July 31st, 2012
Indirect purchasers of a product that was the subject of a price fixing conspiracy cannot sue to recover losses passed on to them by direct purchasers, the British Columbia Court of Appeal ruled in two landmark decisions issued recently. These decisions are now being appealed to the Supreme Court of Canada.
The US Supreme Court rejected the conjoined concepts of passing-on as a defence and passing-on as giving rise to a cause of action by indirect purchasers in two landmark decisions, Hanover Shoe (1968) and Illinois Brick (1977). The issue of whether indirect purchasers could claim in Canada first arose in Chadha v. Bayer. The Ontario Court of Appeal refused to certify the class because no method of proving loss on a class-wide basis had been proposed, but it declined to adopt a rule barring indirect purchaser claims. In subsequent cases, plaintiffs evolved three techniques of avoiding Chadha: (a) combining direct and indirect purchasers into one class; (b) relying on causes of action that may not require proof of loss, in order to invoke aggregate assessment of damages; and (c) leading economic evidence regarding pass on. While these tactics worked, they were really only ways of postponing the hard questions about proving damages suffered by indirect purchasers.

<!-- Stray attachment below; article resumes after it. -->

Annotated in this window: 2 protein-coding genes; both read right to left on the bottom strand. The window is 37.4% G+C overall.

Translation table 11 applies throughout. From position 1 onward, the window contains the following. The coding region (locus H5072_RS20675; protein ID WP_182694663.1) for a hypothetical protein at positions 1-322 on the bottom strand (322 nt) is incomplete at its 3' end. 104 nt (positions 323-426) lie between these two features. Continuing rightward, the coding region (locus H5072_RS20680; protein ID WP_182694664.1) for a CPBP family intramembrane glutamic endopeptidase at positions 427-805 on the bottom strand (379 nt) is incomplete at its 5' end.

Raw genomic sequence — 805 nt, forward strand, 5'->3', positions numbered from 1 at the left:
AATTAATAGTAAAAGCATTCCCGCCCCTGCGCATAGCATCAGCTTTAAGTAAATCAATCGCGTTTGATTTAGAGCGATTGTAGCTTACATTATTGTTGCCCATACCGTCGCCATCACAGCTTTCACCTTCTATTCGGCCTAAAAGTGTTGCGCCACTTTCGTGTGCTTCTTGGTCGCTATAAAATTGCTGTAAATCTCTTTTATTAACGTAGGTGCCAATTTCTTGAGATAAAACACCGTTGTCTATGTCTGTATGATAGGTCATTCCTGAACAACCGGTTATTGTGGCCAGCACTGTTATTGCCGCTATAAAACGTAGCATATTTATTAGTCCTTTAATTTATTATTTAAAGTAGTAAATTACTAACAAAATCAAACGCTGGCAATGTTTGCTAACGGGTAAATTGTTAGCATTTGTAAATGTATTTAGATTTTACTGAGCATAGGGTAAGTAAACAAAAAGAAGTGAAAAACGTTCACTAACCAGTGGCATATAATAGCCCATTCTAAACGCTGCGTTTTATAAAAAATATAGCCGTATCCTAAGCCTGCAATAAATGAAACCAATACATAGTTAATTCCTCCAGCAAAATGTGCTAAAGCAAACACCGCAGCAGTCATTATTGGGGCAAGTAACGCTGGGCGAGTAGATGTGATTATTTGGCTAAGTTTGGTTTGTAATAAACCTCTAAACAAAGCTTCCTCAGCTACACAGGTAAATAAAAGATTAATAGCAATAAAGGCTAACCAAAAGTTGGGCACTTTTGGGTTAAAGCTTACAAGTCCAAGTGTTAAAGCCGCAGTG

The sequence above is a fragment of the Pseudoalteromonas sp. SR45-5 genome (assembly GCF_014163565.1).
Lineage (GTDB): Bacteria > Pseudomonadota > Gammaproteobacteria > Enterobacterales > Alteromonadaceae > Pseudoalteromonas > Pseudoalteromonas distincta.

Then in two cases, Canfor and Kingstreet, the Supreme Court of Canada definitively rejected passing on as a defence. This lead the BC Court of Appeal to rule in 2011 that because the passing on defence could not be used to reduce direct purchasers’ recovery, they were entitled to recover the entire overcharge, leaving nothing for the indirect purchasers. Thus, any loss suffered by indirect purchasers is not one recognized by law.
In the author’s opinion, the BC Court of Appeal is right: rejection of defensive passing-on necessary entails rejection of offensive passing-on. Allowing indirect purchaser claims requires allowing the passing-on defence, or tolerating double recovery. However, indirect purchasers, particularly consumers, would gain little if they were allowed to claim, since consumers have never been compensated directly in Canada: allocations have always been distributed cy-près to non-profit entities. By contrast, allowing indirect purchaser claims would add greatly to the cost and complexity of trials of price fixing class actions. As well, allowing the passing-on defence would have negative repercussions on other cases.
Finally, the author suggests that indirect purchaser claims can be considered as a species of relational economic loss and finds that the conditions for accepting such claims as a new category of recoverable relational economic loss are not met.
[The above is the abstract from Michael Osborne, “The Loss Stops Here: Should Indirect Purchasers be Able to Sue for Price Fixing Losses?“, 25 Can Comp L Rev 50.]